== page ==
Ashland man sued by activist after U.S. House scene settles

An Ashland man sued for more than $1 million after allegedly assaulting a protester in the U.S. House of Representatives in May 2011 has settled the case with an undisclosed sum and an apology.

Stanley A. Shulster, 73, a former lawyer who lives on Pilot View Road and is a lobbyist for the American Israel Public Affairs Committee, formally apologized and paid an undisclosed amount to Rachel T. Abileah, 29, of El Granada, Calif.

"Mr. Shulster apologizes for any physical or emotional harm caused by him to Ms. Abileah," reads the statement, issued by both parties. Shulster maintains that he did not assault Abileah, the statement says.

Abileah is a Code Pink activist who staged an interruption during a May 2011 speech by Israeli Prime Minister Benjamin Netanyahu in the House.

Abileah declined to reveal the exact amount she was compensated.

"Definitely it was more than I had expected to get," Abileah said. "I still have pain in my neck and reoccurring headaches."

In her complaint filed in U.S. District Court for the District of Columbia, Abileah requested no less than $500,000 for compensatory and consequential damages caused by the defendant, and $500,000 for punitive damages. Also, she requested compensation of costs for filing and pursuing the lawsuit.

The settlement was reached on July 10, said Lynne Bernabei, Abileah's Washington, D.C., attorney.

Abileah said she likely will donate at least $1,000 to an undetermined organization working with Palestinian and Israeli activists in the Middle East. The Palestine-based Popular Struggle Coordination Committee is one group she is considering, she said.

Abileah was sitting in front of Shulster during the May 24, 2011, assembly when she waved a banner that read, "Occupying land is indefensible," and yelled, "No more occupation, stop Israeli war crimes, equal rights for Palestinians." Shulster attempted to grab the banner out of her hands, video of the incident shows.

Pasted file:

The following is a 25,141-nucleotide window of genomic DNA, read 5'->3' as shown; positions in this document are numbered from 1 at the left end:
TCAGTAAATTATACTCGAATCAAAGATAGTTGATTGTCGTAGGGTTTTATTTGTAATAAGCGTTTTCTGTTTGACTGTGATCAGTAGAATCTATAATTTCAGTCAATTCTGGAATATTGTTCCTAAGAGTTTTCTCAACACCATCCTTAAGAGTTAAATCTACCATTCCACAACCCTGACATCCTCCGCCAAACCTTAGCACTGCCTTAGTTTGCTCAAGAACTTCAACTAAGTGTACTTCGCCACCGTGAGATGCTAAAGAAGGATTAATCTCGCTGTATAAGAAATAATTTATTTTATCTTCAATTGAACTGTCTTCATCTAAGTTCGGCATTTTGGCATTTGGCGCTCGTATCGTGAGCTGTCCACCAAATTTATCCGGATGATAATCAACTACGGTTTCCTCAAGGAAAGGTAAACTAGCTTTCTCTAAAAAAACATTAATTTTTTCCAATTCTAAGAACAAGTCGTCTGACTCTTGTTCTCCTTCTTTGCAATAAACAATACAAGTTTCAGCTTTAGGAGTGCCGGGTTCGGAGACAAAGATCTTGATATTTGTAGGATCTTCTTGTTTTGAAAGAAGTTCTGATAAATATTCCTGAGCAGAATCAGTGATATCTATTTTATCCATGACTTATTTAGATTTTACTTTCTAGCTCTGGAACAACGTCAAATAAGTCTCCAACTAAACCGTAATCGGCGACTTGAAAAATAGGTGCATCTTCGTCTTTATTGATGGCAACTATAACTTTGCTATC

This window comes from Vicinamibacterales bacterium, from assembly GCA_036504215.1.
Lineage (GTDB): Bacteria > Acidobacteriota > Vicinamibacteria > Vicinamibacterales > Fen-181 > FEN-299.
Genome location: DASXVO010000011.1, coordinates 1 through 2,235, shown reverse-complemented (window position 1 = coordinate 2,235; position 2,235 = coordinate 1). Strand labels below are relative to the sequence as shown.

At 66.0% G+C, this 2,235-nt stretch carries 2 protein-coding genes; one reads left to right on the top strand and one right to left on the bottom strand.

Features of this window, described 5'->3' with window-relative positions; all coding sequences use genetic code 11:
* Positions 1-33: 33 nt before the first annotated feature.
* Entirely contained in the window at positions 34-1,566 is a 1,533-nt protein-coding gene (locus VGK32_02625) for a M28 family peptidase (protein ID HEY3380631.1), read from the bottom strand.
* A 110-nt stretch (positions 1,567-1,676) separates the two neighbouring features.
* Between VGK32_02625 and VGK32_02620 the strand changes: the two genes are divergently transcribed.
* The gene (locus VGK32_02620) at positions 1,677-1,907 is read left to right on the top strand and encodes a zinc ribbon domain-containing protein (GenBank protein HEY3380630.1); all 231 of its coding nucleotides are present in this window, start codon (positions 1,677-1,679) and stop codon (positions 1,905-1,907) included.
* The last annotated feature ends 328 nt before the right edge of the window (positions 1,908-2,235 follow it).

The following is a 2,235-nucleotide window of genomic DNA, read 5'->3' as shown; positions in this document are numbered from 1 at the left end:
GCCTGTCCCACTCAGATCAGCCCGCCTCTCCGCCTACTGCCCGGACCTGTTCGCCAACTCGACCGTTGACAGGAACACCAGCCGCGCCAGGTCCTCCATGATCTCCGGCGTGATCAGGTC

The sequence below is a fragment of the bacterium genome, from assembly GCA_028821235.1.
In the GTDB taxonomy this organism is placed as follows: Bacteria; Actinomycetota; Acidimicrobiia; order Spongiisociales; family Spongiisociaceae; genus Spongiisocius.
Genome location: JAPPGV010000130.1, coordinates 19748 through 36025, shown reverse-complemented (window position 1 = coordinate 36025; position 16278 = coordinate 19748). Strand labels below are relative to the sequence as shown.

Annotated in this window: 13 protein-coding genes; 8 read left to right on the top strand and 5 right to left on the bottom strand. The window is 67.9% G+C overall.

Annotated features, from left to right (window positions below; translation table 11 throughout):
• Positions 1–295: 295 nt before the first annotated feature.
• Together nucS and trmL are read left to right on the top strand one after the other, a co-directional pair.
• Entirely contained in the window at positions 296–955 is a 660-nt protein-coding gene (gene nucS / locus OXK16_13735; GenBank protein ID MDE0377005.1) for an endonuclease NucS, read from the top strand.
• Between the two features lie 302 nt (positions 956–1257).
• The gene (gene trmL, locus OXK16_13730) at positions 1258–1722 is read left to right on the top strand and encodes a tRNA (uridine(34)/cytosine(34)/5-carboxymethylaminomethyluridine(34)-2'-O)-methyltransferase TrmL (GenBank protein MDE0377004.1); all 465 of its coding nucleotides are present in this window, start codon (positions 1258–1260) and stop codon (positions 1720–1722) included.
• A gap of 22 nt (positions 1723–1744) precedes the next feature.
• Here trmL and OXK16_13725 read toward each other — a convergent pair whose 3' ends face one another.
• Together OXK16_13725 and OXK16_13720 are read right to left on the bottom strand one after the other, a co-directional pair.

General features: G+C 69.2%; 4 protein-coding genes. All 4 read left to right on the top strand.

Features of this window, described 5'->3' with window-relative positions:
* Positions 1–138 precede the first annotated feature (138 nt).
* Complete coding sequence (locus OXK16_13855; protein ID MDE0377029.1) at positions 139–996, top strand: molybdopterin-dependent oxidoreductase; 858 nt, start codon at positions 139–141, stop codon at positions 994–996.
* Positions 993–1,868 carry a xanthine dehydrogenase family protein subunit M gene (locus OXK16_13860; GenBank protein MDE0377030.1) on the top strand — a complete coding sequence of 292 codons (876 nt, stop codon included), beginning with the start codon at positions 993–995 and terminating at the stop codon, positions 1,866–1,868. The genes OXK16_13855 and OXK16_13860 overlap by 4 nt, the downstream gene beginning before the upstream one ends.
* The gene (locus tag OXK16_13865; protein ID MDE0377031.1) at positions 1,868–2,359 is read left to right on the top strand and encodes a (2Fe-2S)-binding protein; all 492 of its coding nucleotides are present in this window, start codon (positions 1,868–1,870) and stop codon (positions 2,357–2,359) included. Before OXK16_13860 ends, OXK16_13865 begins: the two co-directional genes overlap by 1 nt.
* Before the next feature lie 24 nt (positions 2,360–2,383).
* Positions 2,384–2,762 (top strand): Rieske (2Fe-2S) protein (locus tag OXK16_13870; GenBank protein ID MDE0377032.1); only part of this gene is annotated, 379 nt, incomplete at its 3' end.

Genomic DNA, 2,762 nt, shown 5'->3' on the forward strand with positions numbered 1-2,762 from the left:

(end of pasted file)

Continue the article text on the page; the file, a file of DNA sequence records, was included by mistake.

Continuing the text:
Abileah, who is the Jewish daughter of an Israeli, alleged Shulster pulled her down when she stood up in protest during the prime minister's speech and put his hand over her mouth while violently pulling her head back, injuring her neck.

"I wouldn't let go, and that's when things started to get violent," Abileah said. "He grabbed my wrist and pulled me to the ground."

Her action was part of Code Pink's "Move over AIPAC" demonstrations during the conference, she said.

"I hope that he (Shulster) really feels sincere about the apology and thinks before he commits an act like this in the future," Abileah said. "I was pursuing this case for myself personally to see justice done "… also because I think it's important to hold people like this accountable for violent actions against peaceful protesters.

"You have to speak up and see justice done," she said.

Shulster was unable to be reached Monday by calls made to multiple telephone numbers listing his name.

After the incident, physicians recommended that Abileah stay home and rest for about two weeks because of her injuries, according to the complaint.

"One thing I think that is so good about what this case represents is Code Pink are nonviolent protesters ... one of the things that frequently happens is their nonviolent protest is met with violence, and unjustified violence," Bernabei said. "This is one case where we had a good resolution."

Shulster also declined to comment about the allegation when he was contacted in February.

He would not say why he was at Netanyahu's speech, but a short biography on the website of the Jackson County Republican Women listed Shulster as a member of the American Israel Public Affairs Committee, a national organization dedicated to strengthening the bond between the U.S. and Israel.

The website also listed Shulster as a volunteer in the Israeli Defense Forces Medical Service and an unpaid lobbyist, but none of those titles nor his AIPAC membership were confirmed by Shulster.

Shulster has not been charged with assault, false imprisonment or battery, which Abileah also requested in her complaint.

"Each party recognizes the right, as Americans, to agree to disagree peacefully," the joint statement from both parties states. Shulster "agrees that he should have let the Capitol Police handle the situation."

Reach reporter Sam Wheeler at 541-499-1470 or email

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